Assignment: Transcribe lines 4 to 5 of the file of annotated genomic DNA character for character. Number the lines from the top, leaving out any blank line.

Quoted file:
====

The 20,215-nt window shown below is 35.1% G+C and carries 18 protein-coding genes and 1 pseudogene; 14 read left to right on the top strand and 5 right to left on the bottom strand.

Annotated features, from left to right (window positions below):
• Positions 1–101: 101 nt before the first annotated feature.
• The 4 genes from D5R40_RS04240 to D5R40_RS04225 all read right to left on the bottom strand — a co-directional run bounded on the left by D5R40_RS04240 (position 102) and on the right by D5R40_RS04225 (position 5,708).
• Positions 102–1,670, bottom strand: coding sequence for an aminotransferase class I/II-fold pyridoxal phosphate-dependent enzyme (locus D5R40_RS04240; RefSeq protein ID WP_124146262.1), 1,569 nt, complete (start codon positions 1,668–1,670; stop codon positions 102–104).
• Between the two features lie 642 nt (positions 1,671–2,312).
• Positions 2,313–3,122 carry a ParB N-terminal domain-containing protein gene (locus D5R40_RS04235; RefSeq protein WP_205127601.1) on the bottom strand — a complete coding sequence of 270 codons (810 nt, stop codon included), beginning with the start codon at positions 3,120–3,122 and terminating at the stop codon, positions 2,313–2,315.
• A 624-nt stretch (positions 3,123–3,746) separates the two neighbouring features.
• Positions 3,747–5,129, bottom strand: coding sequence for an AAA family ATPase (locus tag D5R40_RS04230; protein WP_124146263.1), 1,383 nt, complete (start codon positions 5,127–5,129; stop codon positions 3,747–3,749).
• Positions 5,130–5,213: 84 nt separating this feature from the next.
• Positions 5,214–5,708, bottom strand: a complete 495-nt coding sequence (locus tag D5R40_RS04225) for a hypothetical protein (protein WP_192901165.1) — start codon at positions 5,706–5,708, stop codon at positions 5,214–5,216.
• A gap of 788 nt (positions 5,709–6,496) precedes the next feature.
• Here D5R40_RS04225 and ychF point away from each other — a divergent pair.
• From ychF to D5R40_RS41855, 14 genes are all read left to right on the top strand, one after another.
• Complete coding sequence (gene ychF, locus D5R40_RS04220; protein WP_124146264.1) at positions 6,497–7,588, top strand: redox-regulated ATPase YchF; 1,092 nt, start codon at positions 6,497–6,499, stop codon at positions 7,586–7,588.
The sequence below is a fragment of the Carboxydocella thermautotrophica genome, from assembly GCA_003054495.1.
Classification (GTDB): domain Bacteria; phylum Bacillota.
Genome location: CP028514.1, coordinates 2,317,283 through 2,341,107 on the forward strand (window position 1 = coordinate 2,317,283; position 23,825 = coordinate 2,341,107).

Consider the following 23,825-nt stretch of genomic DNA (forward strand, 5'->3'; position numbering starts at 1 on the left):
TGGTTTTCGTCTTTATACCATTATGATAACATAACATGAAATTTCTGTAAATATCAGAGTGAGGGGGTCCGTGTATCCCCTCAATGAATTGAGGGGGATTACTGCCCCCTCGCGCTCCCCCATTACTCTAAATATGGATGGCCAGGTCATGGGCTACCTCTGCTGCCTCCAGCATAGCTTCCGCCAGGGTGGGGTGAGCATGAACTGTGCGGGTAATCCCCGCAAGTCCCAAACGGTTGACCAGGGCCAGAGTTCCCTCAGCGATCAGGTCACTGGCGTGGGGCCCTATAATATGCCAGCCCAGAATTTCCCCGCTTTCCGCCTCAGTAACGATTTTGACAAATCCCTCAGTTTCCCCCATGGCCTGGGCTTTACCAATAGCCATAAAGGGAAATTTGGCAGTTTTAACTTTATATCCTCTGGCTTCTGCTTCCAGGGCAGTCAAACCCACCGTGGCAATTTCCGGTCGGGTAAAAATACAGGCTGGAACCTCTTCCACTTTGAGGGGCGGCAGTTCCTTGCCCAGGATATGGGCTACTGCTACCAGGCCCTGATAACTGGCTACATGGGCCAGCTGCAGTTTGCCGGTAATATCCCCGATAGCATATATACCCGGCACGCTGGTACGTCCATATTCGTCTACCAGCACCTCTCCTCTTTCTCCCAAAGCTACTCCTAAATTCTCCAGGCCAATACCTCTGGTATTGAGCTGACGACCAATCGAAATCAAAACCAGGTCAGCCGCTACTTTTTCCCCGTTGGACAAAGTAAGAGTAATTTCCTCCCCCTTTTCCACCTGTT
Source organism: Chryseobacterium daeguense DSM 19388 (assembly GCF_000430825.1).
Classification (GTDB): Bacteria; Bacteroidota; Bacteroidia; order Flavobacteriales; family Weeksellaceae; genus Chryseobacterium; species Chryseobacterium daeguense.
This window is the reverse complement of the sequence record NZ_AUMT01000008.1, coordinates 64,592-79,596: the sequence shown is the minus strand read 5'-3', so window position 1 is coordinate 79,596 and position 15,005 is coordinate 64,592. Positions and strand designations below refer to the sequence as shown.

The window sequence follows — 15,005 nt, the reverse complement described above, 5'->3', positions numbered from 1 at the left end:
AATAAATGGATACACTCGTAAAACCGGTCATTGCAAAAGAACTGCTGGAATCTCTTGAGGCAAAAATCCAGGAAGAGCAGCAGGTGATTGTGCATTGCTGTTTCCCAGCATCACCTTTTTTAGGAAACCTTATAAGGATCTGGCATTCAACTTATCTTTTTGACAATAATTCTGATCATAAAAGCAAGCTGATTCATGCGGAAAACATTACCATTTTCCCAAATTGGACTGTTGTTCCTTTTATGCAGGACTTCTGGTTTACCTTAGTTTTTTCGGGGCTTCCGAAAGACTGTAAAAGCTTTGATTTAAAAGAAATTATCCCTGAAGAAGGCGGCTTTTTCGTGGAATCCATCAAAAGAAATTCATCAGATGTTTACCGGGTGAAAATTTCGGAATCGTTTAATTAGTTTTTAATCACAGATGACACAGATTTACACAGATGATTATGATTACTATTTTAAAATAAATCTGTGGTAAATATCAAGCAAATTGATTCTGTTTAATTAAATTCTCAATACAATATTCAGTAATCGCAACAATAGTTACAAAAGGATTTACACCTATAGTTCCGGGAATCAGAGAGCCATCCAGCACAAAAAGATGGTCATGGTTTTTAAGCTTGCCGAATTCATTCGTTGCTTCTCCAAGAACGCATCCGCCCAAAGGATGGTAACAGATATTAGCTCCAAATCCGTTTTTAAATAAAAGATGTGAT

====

• The 4 genes from D5R40_RS04240 to D5R40_RS04225 all read right to left on the bottom strand — a co-directional run bounded on the left by D5R40_RS04240 (position 102) and on the right by D5R40_RS04225 (position 5,708).
• Positions 102–1,670, bottom strand: coding sequence for an aminotransferase class I/II-fold pyridoxal phosphate-dependent enzyme (locus D5R40_RS04240; RefSeq protein ID WP_124146262.1), 1,569 nt, complete (start codon positions 1,668–1,670; stop codon positions 102–104).